Our PPC Wish List for 2019

It’s become a December tradition at Group Twenty Seven to compile and share a wish list of things we’d like to see in PPC for the coming year.

Sadly, we didn’t get everything we asked for in our 2017 PPC wish list or 2018 PPC wish list. But who knows… maybe this year will be different!

As usual, most of our wish list items relate to Google. This isn’t because we intend to pick on the company, but because Google so thoroughly dominates the paid search industry.

And for the record, we’d like to say that while our wish list is long, we know things could be a whole lot worse!

PPC wish list for 2019

That said, here are our PPC wishes for 2019:

Wish #1: Clearer Delineation Between Ad Elements

With the many recent changes to text ads, we’ve seen a worrying degradation in readability. This is partly because different ad elements are now being “smooshed” together.

Take this ad for example:

PPC wish list 2019 - delineation between ad elements

I’ve highlighted the ad copy with different colors to differentiate different elements.

As far as I can tell, the yellow text marks the description. The blue text marks the callouts. The green text marks the structured snippets.

When all of these elements are strung together in wrapping lines, it makes the ad much harder to read (and therefore, less likely to convert).

I much prefer the former practice of placing each element on a separate line.

Yes, this may take up more space. But it makes for a better ad.

Wish #2: Better Phone Support

Over the past few months, my team and I have grown increasingly frustrated with Google Ads phone support.

It seems that we’re offered different (and often conflicting) advice every time we call. Many times, it’s obvious that the reps have no real idea of the answer and are offering whatever advice seems vaguely plausible.

Occasionally, the stars will align and we’ll get a rep who is actually knowledgeable and confident. But about 85% of the time the rep has no clue.

We haven’t been the only ones to comment on this change. Digital marketer Amy (Hoffman) Bishop made the same observation on Twitter:

Amy (Hoffman) Bishop Twitter comment

This level of service isn’t just unacceptable, it’s also scary!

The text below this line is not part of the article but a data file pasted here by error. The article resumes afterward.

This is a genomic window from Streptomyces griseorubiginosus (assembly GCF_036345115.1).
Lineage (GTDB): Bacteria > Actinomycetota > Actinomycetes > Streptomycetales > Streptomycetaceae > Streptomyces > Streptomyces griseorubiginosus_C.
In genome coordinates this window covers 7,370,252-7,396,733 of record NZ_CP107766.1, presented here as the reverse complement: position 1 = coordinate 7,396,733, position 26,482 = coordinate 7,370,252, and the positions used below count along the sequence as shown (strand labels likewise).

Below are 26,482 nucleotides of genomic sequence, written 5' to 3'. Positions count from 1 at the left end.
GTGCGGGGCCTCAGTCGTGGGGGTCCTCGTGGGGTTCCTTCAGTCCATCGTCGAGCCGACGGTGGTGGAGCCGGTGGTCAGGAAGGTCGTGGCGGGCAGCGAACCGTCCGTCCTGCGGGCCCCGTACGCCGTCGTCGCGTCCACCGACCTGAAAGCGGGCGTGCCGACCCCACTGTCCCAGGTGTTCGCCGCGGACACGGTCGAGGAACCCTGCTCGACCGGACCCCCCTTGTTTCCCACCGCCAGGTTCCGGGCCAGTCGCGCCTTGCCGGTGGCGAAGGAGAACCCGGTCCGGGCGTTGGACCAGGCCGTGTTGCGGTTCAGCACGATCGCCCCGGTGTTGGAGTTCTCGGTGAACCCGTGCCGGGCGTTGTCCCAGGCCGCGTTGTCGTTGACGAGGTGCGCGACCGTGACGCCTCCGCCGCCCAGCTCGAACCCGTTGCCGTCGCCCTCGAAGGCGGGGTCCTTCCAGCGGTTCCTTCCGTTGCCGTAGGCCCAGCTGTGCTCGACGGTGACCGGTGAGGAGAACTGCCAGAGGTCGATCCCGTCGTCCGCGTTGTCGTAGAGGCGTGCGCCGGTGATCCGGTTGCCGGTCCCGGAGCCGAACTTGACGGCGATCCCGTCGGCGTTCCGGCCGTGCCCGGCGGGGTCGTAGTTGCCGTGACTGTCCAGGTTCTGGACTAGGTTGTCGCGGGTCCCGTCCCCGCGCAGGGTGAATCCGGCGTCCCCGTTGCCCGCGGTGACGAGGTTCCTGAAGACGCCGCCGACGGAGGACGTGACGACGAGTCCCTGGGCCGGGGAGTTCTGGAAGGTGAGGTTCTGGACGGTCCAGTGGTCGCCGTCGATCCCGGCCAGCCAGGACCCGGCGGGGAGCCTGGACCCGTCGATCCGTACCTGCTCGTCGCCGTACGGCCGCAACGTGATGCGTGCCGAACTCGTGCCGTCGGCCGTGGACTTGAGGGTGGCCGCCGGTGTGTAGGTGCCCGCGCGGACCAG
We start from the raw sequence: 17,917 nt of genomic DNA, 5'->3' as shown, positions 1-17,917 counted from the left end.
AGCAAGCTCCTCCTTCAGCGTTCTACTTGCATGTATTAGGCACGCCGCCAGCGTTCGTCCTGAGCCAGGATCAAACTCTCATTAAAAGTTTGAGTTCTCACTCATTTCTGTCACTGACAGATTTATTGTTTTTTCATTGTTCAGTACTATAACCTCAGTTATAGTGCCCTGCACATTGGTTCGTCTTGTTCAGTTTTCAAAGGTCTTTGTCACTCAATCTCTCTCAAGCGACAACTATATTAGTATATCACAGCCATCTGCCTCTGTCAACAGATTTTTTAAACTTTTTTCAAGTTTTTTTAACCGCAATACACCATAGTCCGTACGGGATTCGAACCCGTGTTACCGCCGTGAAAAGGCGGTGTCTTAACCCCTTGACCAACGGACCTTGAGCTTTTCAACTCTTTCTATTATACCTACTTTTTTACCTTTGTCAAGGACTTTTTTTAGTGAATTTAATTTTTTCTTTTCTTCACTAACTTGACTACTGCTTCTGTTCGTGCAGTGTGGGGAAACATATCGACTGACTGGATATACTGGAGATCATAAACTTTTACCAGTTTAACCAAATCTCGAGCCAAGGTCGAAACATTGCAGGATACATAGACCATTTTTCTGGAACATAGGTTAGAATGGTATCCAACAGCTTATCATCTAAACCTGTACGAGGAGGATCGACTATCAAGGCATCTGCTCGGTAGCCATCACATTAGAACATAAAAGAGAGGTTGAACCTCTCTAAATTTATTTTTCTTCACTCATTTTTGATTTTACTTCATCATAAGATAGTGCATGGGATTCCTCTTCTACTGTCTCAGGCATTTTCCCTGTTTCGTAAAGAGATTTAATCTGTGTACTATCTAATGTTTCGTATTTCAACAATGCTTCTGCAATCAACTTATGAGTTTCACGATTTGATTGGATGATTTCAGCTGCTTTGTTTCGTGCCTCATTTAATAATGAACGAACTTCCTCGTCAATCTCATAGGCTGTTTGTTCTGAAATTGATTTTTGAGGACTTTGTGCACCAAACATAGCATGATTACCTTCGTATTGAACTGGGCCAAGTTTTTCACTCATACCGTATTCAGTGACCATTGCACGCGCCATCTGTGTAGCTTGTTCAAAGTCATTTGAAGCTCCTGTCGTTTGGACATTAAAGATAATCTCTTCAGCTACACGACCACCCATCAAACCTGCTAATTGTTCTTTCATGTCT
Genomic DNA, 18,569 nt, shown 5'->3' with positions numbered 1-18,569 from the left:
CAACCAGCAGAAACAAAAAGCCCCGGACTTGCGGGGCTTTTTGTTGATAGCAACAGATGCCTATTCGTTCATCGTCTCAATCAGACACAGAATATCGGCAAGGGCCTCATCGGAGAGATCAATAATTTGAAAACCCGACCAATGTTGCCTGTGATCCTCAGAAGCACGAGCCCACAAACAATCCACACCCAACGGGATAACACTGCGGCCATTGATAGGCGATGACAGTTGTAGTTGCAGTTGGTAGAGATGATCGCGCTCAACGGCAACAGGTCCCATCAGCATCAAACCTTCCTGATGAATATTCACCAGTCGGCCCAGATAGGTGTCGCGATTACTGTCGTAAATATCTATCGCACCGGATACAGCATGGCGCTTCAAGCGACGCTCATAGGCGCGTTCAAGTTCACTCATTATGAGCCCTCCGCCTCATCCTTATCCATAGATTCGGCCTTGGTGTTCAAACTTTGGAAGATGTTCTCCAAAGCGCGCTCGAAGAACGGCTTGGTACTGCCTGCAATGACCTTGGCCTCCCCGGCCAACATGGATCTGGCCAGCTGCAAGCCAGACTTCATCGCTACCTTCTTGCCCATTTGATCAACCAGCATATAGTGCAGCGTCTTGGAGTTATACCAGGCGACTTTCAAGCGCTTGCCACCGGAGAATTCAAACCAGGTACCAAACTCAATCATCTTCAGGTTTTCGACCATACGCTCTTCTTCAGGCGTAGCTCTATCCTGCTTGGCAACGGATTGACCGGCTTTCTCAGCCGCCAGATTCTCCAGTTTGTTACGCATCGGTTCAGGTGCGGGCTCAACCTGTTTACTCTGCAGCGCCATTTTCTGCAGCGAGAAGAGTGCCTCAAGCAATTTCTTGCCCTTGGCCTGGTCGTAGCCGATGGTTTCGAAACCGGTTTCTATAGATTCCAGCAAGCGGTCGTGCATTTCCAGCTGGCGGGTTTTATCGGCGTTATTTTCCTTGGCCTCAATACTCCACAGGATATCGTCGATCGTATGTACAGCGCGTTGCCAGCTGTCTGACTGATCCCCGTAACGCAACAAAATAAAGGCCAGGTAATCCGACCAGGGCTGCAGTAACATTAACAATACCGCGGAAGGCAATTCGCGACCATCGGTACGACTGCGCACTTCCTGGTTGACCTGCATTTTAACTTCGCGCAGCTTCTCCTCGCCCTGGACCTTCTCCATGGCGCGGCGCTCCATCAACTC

As experienced PPC professionals, we can usually tell when a rep’s response is off base and push for a better answer. 

But if you’re new to PPC, you could easily end up going in circles without even knowing it.

Wish #3: Loosen Up on Google Grants

The Google Ad Grants is a great program, in theory. But in practice, Google Ad Grants has always been challenging to leverage. And it’s become even more so recently.

Trying to maximize the available Google Grants ad spend is a longstanding issue. Many of our clients have a $10,000 maximum Google Grant to spend. But with all the grant restrictions, we can usually only spend about $1,000.

This situation has become even worse in recent months. Lately, we’ve only able to spend about $50 of the available amount in some accounts!

In addition, we’re also getting a lot of pushback. We’re constantly receiving automated warnings that threaten to suspend our Google Grants campaigns.

Typically, when we look into these alerts, we find that the basis for the threatened suspension is weak or incorrect.

For example, we received an suspension warning about a Grants campaign because it didn’t have conversion tracking. But it DID have conversion tracking! So what’s the deal with that?

In another example, when we called to inquire about a campaign suspension, the rep stated that the account was suspended for targeting outside the U.S. That this kind of targeting was not permitted was news to us. When we asked where we could find and reference this rule… the rep couldn’t tell us.

The kicker was that the campaign had only garnered a handful of international clicks. Did this really warrant campaign suspension?

Even more galling was that this campaign was for an international association that supports people suffering from a particular type of cancer. Shutting it down over an unclear infraction (that might not be an infraction at all!) doesn’t seem very charitable. 

It makes you wonder whether Google is genuine in its support of charitable causes—or whether the Grants program is merely an exercise in PR.

Wish #4: Better Training Programs

Our experience with Google training has run the gamut from very good to just okay.

When my team has been offered Google training specific to us (as happened recently), then we’ve been extremely happy with the quality.

But when the training is directed to Google Ads users in general, it often falls short.  

For example, the resources found in the Google Ads help center are often way more confusing than they need to be. Often, we can’t find what we’re looking for and end up having to figure stuff out for ourselves.

This doesn’t mean I expect my team and I to get customized, small group training all the time (although that would be great!).

But it would be nice to have more in-person training opportunities and webinars.

What’s on Your PPC Wish List?

Here’s hoping that our wishes are granted in 2019!

Do you agree with our choices? What items would you include on your PPC wish list? 

Filed under: Google Ads

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